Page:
I’ve never embraced the idea of starting a blog, because it seems like everything has already been said. However, we recently sold our family home and purchased a farm. My husband and I dreamed of selling everything and moving to Hawaii before having children, but after our son’s open heart surgery and the diagnoses began pouring in, that dream was laid to rest. We simply could not move across the ocean from our support network and plethora of professionals, and with the risk of losing him into his own world. Granted he loves the ocean, as do I, but it was just too much of a gamble.
Last summer my husband, Ken, began looking at houses with at least an acre of land. I couldn’t wrap my head around moving our two children from the only home they’ve ever known, not to mention the price tags! Ouch! It took about five months of him working on convincing me, until I began looking with him. Ken drove me down a dirt road one day, and I peaked over a gate and immediately got the warm fuzzies. He had actually seen it a week before, and he knew I was going to fall in love without even seeing the inside. He wasn’t convinced that it was the one.
Our house took five months before going under contract. We had probably 40 viewings, which is a lot with a 4 year old creative daughter, and a five year old autistic son. That’s a lot of trips to the McDonald’s Play Place in the rainy winter! My waistline still hasn’t healed from the trauma.
Our house went under contract, but what was supposed to be three days between moving out and moving into our dream home, ended up being two weeks of living in a motorhome in the snow, surrounded by boxes, a fish tank in the bathroom, and two kids with the flu. It was a nightmare. Once we finally moved into our home, we had no heat for two days, and no internet for over a month. If you have an autistic kid, or any kid for that matter, having no WiFi for five weeks is an eternity. And in the middle of all this, the I Want to Tell You Books website launched. With no internet.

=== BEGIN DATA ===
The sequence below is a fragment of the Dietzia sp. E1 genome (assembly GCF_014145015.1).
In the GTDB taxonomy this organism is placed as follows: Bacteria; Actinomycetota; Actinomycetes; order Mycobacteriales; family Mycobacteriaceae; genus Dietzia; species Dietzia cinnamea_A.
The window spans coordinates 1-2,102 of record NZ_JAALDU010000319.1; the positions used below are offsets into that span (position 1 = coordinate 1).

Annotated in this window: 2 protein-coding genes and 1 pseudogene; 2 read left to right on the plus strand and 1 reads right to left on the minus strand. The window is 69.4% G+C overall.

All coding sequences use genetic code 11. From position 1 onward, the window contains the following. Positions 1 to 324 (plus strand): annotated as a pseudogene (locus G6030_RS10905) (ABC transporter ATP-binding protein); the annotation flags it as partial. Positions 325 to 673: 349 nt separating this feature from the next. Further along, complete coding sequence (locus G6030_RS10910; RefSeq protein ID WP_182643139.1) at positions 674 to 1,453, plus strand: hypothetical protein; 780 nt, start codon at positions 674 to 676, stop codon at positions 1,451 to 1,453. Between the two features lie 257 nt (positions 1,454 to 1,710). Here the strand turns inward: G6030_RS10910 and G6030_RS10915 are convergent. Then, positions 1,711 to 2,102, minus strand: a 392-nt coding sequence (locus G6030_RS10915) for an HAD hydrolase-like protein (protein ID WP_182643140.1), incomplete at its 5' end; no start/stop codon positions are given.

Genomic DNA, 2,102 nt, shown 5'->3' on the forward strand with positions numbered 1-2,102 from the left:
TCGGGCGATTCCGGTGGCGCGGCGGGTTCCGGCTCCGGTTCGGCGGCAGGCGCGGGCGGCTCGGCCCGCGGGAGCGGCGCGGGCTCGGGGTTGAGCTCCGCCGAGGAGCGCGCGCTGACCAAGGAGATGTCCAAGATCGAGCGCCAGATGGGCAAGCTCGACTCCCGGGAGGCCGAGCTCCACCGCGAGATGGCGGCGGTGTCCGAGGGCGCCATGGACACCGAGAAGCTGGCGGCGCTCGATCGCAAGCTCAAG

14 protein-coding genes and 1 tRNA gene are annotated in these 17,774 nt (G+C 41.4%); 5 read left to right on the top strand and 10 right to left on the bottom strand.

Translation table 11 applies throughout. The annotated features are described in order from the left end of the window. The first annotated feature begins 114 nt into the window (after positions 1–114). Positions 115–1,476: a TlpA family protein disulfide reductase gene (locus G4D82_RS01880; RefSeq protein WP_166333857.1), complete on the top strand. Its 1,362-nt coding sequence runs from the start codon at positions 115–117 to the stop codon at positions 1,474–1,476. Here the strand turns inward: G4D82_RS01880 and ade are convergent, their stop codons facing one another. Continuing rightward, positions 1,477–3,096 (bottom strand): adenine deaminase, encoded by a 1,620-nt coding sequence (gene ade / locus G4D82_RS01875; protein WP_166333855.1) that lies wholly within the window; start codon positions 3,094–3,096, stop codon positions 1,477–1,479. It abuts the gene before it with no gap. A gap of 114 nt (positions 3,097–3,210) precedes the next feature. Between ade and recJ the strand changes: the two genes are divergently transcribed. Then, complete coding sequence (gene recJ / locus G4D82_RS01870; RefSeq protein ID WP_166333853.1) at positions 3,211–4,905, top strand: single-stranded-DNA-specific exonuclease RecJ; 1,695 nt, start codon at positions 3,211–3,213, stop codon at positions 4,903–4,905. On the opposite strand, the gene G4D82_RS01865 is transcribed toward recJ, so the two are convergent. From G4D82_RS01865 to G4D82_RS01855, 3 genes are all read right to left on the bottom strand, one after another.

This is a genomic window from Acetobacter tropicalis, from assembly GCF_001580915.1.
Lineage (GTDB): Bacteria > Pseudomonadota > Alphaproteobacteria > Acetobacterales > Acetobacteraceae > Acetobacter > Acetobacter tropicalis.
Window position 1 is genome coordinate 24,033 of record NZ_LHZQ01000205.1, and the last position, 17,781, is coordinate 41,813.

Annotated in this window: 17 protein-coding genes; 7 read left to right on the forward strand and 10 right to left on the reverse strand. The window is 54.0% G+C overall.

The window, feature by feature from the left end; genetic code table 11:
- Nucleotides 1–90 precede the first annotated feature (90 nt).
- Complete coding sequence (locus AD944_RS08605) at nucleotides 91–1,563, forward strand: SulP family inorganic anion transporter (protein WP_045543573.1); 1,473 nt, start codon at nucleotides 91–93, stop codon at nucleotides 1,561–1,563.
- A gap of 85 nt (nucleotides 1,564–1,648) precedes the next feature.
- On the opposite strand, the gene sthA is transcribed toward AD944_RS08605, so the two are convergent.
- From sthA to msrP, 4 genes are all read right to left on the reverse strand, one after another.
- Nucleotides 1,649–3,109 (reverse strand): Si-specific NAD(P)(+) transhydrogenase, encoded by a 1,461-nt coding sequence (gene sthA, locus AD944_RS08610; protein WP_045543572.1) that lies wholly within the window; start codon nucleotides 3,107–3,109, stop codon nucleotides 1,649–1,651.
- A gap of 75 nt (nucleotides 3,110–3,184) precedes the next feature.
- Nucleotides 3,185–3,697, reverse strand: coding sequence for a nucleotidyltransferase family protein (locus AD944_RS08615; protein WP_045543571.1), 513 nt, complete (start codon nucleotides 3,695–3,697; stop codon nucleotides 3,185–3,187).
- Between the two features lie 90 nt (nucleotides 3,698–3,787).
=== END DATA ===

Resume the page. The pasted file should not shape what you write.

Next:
We’ve now been in our home for three weeks, with our son Kenny beginning a new school that has very limited experience with alternative assistive communication (AAC) devices, but an eagerness to learn. We got our four year old daughter Lilah five 10-week old chickens, a week old male sheep and a three week old female sheep. Sometime in the near future, Kenny will be receiving a fully trained autism service dog as well. All of a sudden, our 2 acre hobby farm is born.
This week I planted a fruits and vegetables garden with the goal of decreasing Kenny’s food bill, trimmed apple trees too much, hacked away at blackberry bushes and cut my arms all up, and shortened blueberry bushes to what ought to be kid heights. The bottle fed sheep have been a delight for my kids and my friends’ kids, and my friend who owns a ranch will take them off my hands if they become too much for our family. But so far, they’re bringing everyone joy.
I’ve watched my son Kenny over his five years of life, and seen how at peace, how he radiates freedom when he’s in nature. He’s content, he’s blissful, he’s free of demands, social expectations, being taught how to take turns and share, and just at rest to be one with the great outdoors. His eyes shine, he makes happy sounds, and he gladly invites others to join him in his adventure, as long as they don’t try to take over. It was that precious snapshot of Kenny that motivated us to try out the farm life. Sure, my husband and I would have enjoyed more outdoor space, but our city home was just fine for our needs. But we bought a farm for the kids.
It already has such an organic feeling. And I don’t mean organic as in free of pesticides. I mean walking through the trees with my children feels so raw, so real, so profound. Yes, we were absolutely designed for this experience, but here in 2019, how often do you just walk through the trees, smelling the fresh rain and feeling the earth soften under your feet? Aren’t you pressed to use your savings account to plan a vacation in six months to do that? We cashed out everything we could to give our neurotypical daughter and autistic son this inside-out experience every day.
I’ve read articles about autistic adults who are employed at farms, and flourish. I’ve watched videos of autistic teenagers who go to school on a farm, and forego a traditional education, and thrive. So we’re starting early. Kenny rejects nearly every idea that’s presented to him, except the offer to go outside. So we’re putting everything on the line in hopes to give him a new lease on life. A life revolving around joy and new skills that he naturally pursues.
This is our story of Autism on the Farm.